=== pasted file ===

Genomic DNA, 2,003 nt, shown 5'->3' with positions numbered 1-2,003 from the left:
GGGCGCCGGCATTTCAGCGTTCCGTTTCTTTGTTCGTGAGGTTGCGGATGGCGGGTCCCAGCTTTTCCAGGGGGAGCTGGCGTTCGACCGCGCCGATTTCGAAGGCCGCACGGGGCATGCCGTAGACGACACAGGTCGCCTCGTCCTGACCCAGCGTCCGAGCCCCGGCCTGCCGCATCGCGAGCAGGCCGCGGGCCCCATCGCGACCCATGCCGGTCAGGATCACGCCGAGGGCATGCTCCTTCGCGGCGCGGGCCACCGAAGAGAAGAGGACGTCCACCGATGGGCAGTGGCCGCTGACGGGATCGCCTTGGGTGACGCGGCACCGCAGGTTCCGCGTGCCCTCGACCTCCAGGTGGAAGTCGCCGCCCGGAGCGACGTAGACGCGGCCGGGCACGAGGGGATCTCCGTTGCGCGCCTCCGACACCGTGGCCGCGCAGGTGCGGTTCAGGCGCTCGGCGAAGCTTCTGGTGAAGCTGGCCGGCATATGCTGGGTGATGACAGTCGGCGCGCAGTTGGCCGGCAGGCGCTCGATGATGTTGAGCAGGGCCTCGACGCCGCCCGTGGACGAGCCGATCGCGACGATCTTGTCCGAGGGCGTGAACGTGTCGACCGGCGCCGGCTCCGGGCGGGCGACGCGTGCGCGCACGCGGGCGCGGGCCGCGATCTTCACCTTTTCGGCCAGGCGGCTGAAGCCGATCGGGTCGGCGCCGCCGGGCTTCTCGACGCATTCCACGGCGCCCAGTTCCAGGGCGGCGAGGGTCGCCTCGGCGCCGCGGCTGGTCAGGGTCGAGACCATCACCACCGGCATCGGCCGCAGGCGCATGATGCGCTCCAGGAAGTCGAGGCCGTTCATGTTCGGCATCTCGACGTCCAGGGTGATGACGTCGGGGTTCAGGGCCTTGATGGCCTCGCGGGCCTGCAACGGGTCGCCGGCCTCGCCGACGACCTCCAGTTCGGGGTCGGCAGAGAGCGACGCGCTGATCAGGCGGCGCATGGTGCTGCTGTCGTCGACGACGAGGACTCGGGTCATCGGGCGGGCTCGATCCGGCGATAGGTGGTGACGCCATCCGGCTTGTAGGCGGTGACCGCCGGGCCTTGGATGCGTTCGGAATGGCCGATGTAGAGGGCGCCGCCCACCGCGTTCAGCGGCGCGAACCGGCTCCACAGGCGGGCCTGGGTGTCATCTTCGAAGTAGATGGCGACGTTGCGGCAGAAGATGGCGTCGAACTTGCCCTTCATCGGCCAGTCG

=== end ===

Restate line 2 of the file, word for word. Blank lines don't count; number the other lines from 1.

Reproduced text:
GGGCGCCGGCATTTCAGCGTTCCGTTTCTTTGTTCGTGAGGTTGCGGATGGCGGGTCCCAGCTTTTCCAGGGGGAGCTGGCGTTCGACCGCGCCGATTTCGAAGGCCGCACGGGGCATGCCGTAGACGACACAGGTCGCCTCGTCCTGACCCAGCGTCCGAGCCCCGGCCTGCCGCATCGCGAGCAGGCCGCGGGCCCCATCGCGACCCATGCCGGTCAGGATCACGCCGAGGGCATGCTCCTTCGCGGCGCGGGCCACCGAAGAGAAGAGGACGTCCACCGATGGGCAGTGGCCGCTGACGGGATCGCCTTGGGTGACGCGGCACCGCAGGTTCCGCGTGCCCTCGACCTCCAGGTGGAAGTCGCCGCCCGGAGCGACGTAGACGCGGCCGGGCACGAGGGGATCTCCGTTGCGCGCCTCCGACACCGTGGCCGCGCAGGTGCGGTTCAGGCGCTCGGCGAAGCTTCTGGTGAAGCTGGCCGGCATATGCTGGGTGATGACAGTCGGCGCGCAGTTGGCCGGCAGGCGCTCGATGATGTTGAGCAGGGCCTCGACGCCGCCCGTGGACGAGCCGATCGCGACGATCTTGTCCGAGGGCGTGAACGTGTCGACCGGCGCCGGCTCCGGGCGGGCGACGCGTGCGCGCACGCGGGCGCGGGCCGCGATCTTCACCTTTTCGGCCAGGCGGCTGAAGCCGATCGGGTCGGCGCCGCCGGGCTTCTCGACGCATTCCACGGCGCCCAGTTCCAGGGCGGCGAGGGTCGCCTCGGCGCCGCGGCTGGTCAGGGTCGAGACCATCACCACCGGCATCGGCCGCAGGCGCATGATGCGCTCCAGGAAGTCGAGGCCGTTCATGTTCGGCATCTCGACGTCCAGGGTGATGACGTCGGGGTTCAGGGCCTTGATGGCCTCGCGGGCCTGCAACGGGTCGCCGGCCTCGCCGACGACCTCCAGTTCGGGGTCGGCAGAGAGCGACGCGCTGATCAGGCGGCGCATGGTGCTGCTGTCGTCGACGACGAGGACTCGGGTCATCGGGCGGGCTCGATCCGGCGATAGGTGGTGACGCCATCCGGCTTGTAGGCGGTGACCGCCGGGCCTTGGATGCGTTCGGAATGGCCGATGTAGAGGGCGCCGCCCACCGCGTTCAGCGGCGCGAACCGGCTCCACAGGCGGGCCTGGGTGTCATCTTCGAAGTAGATGGCGACGTTGCGGCAGAAGATGGCGTCGAACTTGCCCTTCATCGGCCAGTCG